It says something about Reeves’s special standing in the public’s heart that people were so ready to believe the claim was true. Donating a large part of one’s paycheck seemed such a Keanu thing to do.
The rumour took flight shortly after the release of The Matrix Resurrections, the fourth instalment in the Matrix film series, on 22 December – and a new instalment in the Keanu Reeves renaissance we’ve experienced over the past few years. Reeves’s good behaviour has been known for a while, but it became especially noteworthy after the #MeToo movement found mainstream momentum in October 2017. At a time when it seemed like each day brought new reports of dreadful male behaviour in Hollywood, Reeves’s thoughtfulness stood out.
Perhaps it was all the more fascinating considering that little was – and remains – known about Reeves’s personal life. The bits we do know suggest unimaginable loss, the kind that would durably shape someone’s experience of life. In September 1999, Reeves and his then-partner Jennifer Syme’s child was stillborn; in April 2001, Syme died in a car crash. Reeve’s childhood doesn’t appear to have been entirely smooth-sailing: his father was imprisoned for drug offences, and the family moved frequently.
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In 2010, 11 years after Reeves’s Matrix debut, a photo of the actor sitting on a public bench, pensively eating a sandwich, went viral. “Sad Keanu”, as it became known, remains one of the most recognisable memes on social media. The image was a convenient receptacle for anyone looking to project their own sorrow. Reeves himself recently demystified the photo somewhat, telling Stephen Colbert he was simply “eating a sandwich” when it was taken. “I was thinking,” he said. “I had some stuff going on. I was hungry.”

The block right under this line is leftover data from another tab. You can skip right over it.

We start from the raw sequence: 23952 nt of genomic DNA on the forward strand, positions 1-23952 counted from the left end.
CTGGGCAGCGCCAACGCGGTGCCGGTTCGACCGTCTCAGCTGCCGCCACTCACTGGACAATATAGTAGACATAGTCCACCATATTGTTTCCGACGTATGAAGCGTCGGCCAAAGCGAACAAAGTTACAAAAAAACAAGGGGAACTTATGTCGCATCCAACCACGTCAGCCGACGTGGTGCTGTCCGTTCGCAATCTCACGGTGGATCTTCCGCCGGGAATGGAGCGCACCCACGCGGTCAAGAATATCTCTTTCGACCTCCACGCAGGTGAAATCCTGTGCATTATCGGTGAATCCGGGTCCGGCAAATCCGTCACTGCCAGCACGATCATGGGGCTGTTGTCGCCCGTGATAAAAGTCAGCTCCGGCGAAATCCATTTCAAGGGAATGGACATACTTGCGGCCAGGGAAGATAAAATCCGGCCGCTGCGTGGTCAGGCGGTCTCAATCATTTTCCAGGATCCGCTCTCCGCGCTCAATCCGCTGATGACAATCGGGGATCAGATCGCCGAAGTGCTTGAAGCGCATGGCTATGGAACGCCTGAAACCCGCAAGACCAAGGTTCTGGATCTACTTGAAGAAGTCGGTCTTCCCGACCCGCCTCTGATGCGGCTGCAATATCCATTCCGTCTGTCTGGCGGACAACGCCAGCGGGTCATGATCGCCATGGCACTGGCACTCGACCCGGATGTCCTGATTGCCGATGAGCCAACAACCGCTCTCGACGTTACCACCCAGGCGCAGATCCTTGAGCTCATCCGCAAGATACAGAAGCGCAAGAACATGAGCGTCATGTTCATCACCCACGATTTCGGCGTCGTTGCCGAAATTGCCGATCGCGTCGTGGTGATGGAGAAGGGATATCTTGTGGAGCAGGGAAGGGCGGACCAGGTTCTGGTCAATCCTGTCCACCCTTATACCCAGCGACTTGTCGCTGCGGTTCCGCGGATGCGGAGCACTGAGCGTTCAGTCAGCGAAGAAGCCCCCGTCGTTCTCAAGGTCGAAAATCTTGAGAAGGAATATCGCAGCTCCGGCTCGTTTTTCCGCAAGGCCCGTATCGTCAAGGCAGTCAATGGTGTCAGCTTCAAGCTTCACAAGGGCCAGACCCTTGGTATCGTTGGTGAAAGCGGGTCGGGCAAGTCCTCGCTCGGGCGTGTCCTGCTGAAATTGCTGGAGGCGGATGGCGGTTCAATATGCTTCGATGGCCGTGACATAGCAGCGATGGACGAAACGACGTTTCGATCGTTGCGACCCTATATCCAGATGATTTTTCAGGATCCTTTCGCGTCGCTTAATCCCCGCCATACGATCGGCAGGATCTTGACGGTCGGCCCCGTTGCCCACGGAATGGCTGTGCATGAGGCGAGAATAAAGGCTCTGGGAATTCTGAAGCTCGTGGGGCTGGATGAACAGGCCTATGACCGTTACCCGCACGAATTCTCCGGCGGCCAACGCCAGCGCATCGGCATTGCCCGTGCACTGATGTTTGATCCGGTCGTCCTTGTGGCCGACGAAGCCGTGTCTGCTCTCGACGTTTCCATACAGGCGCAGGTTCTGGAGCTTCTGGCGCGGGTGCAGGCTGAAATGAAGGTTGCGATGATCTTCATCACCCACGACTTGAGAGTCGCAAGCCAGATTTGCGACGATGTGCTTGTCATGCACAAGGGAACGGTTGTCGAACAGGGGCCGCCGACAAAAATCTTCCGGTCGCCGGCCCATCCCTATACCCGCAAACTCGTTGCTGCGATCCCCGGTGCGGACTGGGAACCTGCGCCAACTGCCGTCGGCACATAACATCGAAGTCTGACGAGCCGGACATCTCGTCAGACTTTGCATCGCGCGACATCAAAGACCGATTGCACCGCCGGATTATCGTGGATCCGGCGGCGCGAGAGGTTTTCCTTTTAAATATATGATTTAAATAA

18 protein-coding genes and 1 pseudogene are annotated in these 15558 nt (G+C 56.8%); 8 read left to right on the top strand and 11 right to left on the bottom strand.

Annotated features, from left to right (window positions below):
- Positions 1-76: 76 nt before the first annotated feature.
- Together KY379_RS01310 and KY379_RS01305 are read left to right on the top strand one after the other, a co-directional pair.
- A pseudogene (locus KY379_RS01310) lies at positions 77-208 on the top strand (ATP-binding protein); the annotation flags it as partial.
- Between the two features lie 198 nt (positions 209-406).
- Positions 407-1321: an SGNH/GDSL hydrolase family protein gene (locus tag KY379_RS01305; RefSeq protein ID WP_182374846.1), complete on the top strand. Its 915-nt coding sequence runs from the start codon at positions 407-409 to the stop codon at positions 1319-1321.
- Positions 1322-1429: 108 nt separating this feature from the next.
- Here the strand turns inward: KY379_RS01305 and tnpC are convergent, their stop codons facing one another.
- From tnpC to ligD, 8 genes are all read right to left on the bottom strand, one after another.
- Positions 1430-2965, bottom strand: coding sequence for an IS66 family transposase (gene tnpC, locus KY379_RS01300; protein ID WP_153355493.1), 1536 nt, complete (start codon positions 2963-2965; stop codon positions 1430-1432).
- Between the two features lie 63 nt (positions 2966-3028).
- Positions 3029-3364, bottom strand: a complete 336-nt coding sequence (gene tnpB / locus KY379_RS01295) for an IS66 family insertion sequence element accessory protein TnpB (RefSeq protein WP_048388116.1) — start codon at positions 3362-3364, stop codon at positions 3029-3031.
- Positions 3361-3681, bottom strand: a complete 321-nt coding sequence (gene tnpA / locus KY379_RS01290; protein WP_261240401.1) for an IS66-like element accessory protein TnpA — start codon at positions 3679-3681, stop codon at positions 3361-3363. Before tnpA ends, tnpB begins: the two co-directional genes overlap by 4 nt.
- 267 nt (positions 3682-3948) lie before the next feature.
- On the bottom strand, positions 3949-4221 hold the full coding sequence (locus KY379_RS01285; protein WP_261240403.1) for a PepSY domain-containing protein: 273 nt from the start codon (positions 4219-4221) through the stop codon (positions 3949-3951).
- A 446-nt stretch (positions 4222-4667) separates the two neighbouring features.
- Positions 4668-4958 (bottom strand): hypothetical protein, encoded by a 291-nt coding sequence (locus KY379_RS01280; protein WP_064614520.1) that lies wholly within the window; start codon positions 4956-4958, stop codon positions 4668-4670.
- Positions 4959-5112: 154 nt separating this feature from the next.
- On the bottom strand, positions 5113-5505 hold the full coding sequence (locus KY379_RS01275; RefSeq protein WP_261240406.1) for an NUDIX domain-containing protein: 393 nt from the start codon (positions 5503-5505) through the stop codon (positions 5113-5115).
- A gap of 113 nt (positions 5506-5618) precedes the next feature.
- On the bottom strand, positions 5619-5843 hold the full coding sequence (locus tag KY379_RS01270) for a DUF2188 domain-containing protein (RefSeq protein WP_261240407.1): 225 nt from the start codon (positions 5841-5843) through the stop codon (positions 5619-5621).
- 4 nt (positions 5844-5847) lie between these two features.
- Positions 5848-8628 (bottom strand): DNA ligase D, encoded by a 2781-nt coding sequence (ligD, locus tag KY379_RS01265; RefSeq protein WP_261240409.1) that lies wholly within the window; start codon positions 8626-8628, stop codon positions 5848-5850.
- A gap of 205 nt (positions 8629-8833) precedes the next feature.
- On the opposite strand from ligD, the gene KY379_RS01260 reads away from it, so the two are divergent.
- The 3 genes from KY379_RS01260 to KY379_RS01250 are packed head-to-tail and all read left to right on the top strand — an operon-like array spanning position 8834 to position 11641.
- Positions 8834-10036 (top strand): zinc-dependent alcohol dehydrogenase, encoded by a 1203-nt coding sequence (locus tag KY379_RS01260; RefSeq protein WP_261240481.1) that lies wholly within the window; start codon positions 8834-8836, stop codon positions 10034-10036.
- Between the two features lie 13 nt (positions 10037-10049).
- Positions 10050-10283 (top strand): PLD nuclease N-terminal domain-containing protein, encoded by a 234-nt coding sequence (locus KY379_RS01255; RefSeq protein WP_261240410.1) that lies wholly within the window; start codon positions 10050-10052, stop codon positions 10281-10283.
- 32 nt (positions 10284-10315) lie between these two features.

Still, if Sad Keanu proved anything, it’s that Reeves is the kind of celebrity whose apparent sorrow people immediately empathised with. Behind the popularity of Sad Keanu as a meme appeared to be a widely shared desire to wrap the actor in a comforting hug.
May 2019 cemented Reeves’s status as the internet’s soul mate (as a Time magazine piece put it around that time). That month, the third John Wick movie came out, with Reeves reprising the title role. May 2019 also marked the release of Always Be My Maybe, a Netflix film starring comedian Ali Wong and Reeves as an over-the-top version of himself. Reeves’s performance was an unexpected treat, self-aware in a hilarious way. The renewed wave of affection for Reeves prompted The New Yorker to declare in June of that year that Reeves “is too good for this world”, an assessment that still holds true to this day.
There can be something icky about our tendency to rave about celebrities performing the smallest acts of kindness, or exhibiting the barest hints of decency. But there is undeniable sincerity behind every anecdote documenting Reeves’s kindness. Yes, we pay extra attention because he’s famous, but the type of kindness and generosity he apparently exhibits would be admirable in anyone, regardless of their level of fame. It seems likely that we’d all want to be more like Keanu Reeves, even if Keanu Reeves wasn’t, well, Keanu Reeves. He seems like a great guy, not just by Hollywood standards, but also by general human standards.